Integrating health into planning often uses the approach called evidence-based practice. An article on this topic by some of the folks from Design for Health, including me, is currently available for free: http://www.informaworld.com/smpp/content~db=all~content=a918403162~frm=titlelink. It was a finalist in the Association of European Schools of Planning Best Paper Prize: [link no longer active]
The Rapid Health Impact Assessment—the kind of HIA that takes the form of a structured workshop with substantial preparation and reporting—boasts a number of detailed manuals, such as the classic by Erica Ison: http://www.apho.org.uk/resource/item.aspx?RID=44890.
- The London Olympics HIA, completed in 2004 is an example of a health impact assessment conducted on a major employment and housing development. Prepared by consultant for the London Health Commission and the London Development Agency, the HIA had two parts: a desktop assessment using many existing reports and a workshop with 21 key participants (including advocates, government representatives, academic and academics). The HIA looked at construction, operation, and post games time periods and the consultant produced a 155 page report, available online: http://www.apho.org.uk/resource/view.aspx?RID=61057. This comprehensive report contains substantial background information, results from exercises in the workshop including some interesting voting activities, and clear recommendations.
- The Lowry Corridor HIA of 2007, while an internally conduced assessment rather than a true participatory HIA, is a terrific resource. Focusing on the redevelopment of a major road in Minneapolis, the report contains several well thought-out worksheets and a number of interesting maps: http://www.apho.org.uk/resource/item.aspx?RID=60512. It is a very accessible document.
- Commerce City, Derby Redevelopment Area HIA is also not a traditional rapid HIA but it is included here for its imaginative use of participation and analysis tools. These range from computer mapping and proposals for street redesign to photos taken by residents and stills from a video produced by local high school students. Located in a lower income, majority Latino area of suburban Denver the HIA was conducted by the Tri-County Health Department who in turn employed short-term consultants on special topics. With a focus on physical activity and nutrition, recommendations from the 65- page report (http://www.tchd.org/pdfs/hia_final.pdf) fed into a master plan.
- The Arden Hills Healthy City Planning Workshop of 2010 assessed options for reusing a military facility in a suburb of the Twin Cities. The state Department of Health sponsored this HIA collaborated with the City of Arden Hills, hiring a consultant to actually conduct it (Design for Health). This is one of the very few HIA reports that includes basically all the information used to run and report on the HIA workshop–the actual information packet provided to participants in advance; the agenda of the meeting, copies of handouts, worksheets, and presentations from the workshops; a series of photos keyed to parts of the agenda; and the workshop’s summary report. The summary report and appendices, along with a description of the workshop, are online: http://designforhealth.net/cases/arden-hills-2010-workshop/.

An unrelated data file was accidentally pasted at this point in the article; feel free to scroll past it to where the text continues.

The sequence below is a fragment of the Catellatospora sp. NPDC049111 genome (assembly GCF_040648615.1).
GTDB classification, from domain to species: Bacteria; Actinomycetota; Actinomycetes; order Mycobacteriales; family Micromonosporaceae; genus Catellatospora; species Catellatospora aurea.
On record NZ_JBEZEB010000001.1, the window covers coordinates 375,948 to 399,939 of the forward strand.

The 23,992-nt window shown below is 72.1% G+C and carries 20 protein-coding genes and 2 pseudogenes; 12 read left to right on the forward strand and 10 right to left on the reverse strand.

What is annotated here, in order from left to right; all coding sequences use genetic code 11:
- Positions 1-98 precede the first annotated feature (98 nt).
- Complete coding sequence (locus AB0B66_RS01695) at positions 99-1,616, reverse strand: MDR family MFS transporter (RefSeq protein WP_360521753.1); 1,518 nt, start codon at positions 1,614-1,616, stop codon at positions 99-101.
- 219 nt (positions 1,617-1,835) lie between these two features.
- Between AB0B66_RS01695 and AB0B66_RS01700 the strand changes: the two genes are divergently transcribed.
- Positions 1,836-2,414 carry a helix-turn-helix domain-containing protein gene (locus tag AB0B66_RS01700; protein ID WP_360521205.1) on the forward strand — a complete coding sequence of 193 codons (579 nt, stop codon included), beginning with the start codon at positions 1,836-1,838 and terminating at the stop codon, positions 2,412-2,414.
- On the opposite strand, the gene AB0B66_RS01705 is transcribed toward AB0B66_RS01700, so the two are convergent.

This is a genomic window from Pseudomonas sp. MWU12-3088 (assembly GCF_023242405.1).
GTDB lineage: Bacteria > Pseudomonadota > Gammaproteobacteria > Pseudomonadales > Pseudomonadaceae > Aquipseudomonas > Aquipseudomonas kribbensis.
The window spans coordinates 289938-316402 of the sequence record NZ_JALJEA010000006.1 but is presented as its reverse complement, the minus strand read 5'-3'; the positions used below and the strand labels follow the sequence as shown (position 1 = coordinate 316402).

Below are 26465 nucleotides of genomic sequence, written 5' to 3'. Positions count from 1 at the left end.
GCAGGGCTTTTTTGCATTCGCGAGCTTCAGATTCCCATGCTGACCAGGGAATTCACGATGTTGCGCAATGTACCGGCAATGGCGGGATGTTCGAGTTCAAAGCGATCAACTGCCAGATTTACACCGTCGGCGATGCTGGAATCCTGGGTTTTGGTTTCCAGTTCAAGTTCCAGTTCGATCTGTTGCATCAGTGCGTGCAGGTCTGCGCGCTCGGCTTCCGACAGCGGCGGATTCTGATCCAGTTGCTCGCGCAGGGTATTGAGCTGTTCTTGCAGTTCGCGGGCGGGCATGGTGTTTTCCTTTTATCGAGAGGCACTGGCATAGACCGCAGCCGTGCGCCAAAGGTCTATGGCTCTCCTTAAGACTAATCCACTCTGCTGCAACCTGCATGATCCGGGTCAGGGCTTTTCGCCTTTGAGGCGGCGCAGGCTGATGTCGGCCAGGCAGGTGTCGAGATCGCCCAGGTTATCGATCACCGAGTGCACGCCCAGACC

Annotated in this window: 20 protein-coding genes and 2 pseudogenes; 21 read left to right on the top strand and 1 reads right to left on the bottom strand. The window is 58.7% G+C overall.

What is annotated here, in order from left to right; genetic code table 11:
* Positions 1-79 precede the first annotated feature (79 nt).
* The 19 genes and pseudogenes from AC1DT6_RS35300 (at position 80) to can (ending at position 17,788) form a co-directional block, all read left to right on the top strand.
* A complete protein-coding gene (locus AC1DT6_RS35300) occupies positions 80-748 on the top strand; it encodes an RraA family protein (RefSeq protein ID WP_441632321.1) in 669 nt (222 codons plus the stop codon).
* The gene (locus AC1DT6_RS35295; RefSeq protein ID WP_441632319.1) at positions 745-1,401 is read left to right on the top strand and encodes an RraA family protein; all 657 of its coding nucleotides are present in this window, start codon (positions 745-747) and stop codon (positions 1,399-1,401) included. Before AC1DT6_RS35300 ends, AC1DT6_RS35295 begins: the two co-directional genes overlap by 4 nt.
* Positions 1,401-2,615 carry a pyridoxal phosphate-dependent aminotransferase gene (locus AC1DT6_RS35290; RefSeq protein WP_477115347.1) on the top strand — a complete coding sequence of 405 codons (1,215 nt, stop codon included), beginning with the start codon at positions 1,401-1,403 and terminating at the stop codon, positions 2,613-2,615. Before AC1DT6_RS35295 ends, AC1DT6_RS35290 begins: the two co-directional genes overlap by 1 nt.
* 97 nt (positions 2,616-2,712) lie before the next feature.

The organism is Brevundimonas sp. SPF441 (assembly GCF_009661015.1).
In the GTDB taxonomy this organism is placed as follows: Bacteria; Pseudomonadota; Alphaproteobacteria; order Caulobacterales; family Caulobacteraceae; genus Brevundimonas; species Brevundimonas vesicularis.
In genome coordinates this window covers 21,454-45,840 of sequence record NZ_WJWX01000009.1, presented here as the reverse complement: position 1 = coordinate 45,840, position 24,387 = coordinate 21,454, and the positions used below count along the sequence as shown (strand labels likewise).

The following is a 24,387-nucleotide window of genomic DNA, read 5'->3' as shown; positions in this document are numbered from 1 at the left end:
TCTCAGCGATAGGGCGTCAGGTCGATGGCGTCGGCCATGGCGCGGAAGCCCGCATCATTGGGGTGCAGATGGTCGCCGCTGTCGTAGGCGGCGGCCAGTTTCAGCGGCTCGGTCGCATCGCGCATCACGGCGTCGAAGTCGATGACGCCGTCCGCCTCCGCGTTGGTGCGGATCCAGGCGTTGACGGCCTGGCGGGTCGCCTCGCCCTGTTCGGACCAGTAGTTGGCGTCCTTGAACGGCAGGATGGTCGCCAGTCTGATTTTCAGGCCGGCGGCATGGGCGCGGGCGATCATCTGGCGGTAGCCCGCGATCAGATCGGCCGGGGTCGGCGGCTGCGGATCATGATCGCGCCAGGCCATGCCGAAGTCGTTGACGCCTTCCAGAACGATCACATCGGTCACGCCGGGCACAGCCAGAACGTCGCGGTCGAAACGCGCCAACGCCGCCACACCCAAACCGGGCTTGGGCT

- More information about HIA in general can be found at http://designforhealth.net/hia/.
>How health impact assessment can make a difference is an issue of some interest at present. For those wanting to explore HIA online, several major clearinghouses provide a wealth of information from legislative updates to workbooks.
- Centers for Disease Control HIA Resources: http://www.cdc.gov/healthyplaces/hia.htm
This page is a useful index of major sources and an easy place to start.
- Health Impact Assessment Clearing House Learning and Information Center—HIA-CLIC at UCLA: http://www.hiaguide.org/
This terrific site had a wonderful training section with lots of resources: http://www.hiaguide.org/training/training-guides. They also have a section tracking legislation in the U.S.
- HIA Connect in Australia: http://www.hiaconnect.edu.au/index.htm
The HIA Practical Guide by HIA Connect, downloadable from this page, is a fairly short and very clear guide to HIA. HIA Connect also has an active eNews service.
- HIA Gateway, UK: http://www.apho.org.uk/default.aspx?QN=P_HIA
One of the best listing of HIAs around the world with a good advanced search feature that allows you to search by keyword, date, and geography: http://www.apho.org.uk/resource/advanced.aspx.
- Human Impact Partners, Oakland: http://www.humanimpact.org/
I particularly like their tools and resources section which includes a number of guides and worksheets: http://www.humanimpact.org/hips-hia-tools-and-resources. Be sure to scroll down the page.
- RWJF/Pew Health Impact Project: http://www.healthimpactproject.org/hia?id=0007
This is a fairly new project and their web site is evolving. Their news section is a useful part of the site: http://www.healthimpactproject.org/news.
- World Health Organization HIA: http://www.who.int/hia/en/
Determinants of health from .
Originally G. Dahgren (1995) European Health Policy Conference
Providing an international perspective this web site has a particularly strong section on HIA examples, classified by sector: http://www.who.int/hia/ examples/en/.
For more information about HIA go to the Design for Health web site at http://www.designforhealth.net/ resources/healthimpact.html.